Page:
Monday, July 2, 2012

Mystery Monday - Finding the Dork's

Eva (l) and Lucy (r)
A couple of my recent posts have alluded to my Dork ancestry. My great-grandmother, Louise "Lucy" Wilhelmina Dork, was born in Lansing, Michigan in 1895. I made many summer birthday trips to Michigan to visit Grandma Lucy and Grandpa Bill for awesome birthday cakes! Back then, I was much too young to even ponder my heritage. I am fortunate that their daughter, my grandmother Dolores, was able to help me with information when I really began my genealogy quest. The problem was, Grandma remembered the names but even she was unaware of the actual relationships. She had lots of "aunts" and "uncles"!

Lucy had four siblings: Frank, Eddie, Carl, and Eva. Frank may be a bit of a black sheep; I know next to nothing about him and Grandma didn't offer much. Eddie and his wife Nellie had no children, but were close to the rest of the family. Carl married, had two daughters (one for whom my mother was the wedding flower girl!), and they ended up "out east". Eva married twice and her only son Carl was close to my grandparents.

That was a good start. So how about Lucy's parents, Otto and his wife Minnie? Wilhelmina "Minnie" Kopkau Dork died of heart disease at age 41 (death record at SeekingMichigan.org). Grandma Lucy was only 19 when her mother died and as the eldest daughter, much of the housekeeping and childcare fell to her. She married Grandpa Bill just a year later, and they were always living with or very close by Otto and her other siblings. For better or worse, geography played a big role in this family.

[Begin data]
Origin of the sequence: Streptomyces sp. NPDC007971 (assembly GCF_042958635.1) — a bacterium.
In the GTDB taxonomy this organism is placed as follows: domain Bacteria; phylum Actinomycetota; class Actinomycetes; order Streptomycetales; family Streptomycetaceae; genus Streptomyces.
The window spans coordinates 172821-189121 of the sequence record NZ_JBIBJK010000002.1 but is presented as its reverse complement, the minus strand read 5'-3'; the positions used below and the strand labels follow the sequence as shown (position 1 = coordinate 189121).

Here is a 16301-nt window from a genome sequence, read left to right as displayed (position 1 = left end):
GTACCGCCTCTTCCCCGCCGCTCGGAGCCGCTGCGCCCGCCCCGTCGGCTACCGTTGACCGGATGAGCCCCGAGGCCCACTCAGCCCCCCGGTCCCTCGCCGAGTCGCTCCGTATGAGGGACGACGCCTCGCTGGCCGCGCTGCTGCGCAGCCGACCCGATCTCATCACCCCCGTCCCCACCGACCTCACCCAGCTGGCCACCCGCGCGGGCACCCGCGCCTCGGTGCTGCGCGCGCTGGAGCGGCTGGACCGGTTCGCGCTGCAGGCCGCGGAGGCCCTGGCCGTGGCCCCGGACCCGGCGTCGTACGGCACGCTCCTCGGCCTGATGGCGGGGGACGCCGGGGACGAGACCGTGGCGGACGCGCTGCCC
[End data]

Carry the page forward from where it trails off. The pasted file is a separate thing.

Frank (l) and Eddie (r)
Much of my earliest searching was done prior to the release of the 1930 census and the multitude of online research websites. I was able to search earlier censuses at the local Family History Library, as I was living in Michigan at the time. Generally, both Otto and Minnie were listed as being born in West Prussia or Germany.  I also tried searching the IGI database from FamilySearch.org. I figured there couldn't be *that* many Dorks, right? Not only were there not very many in the United States, but the records I found were concentrated in just a few locations: Michigan, Texas, Ohio and Illinois. Finding more about Otto Dork's family and origins might be easier than I thought! Well, except for that whole West Prussia or Germany or Poland part.




Above is a snippet of the 1910 Lansing, Ingham, Michigan census, showing the family in its entirety. This is the only time the whole nuclear family was enumerated together on a census record.

To be continued...

© 2012 Sally Knudsen

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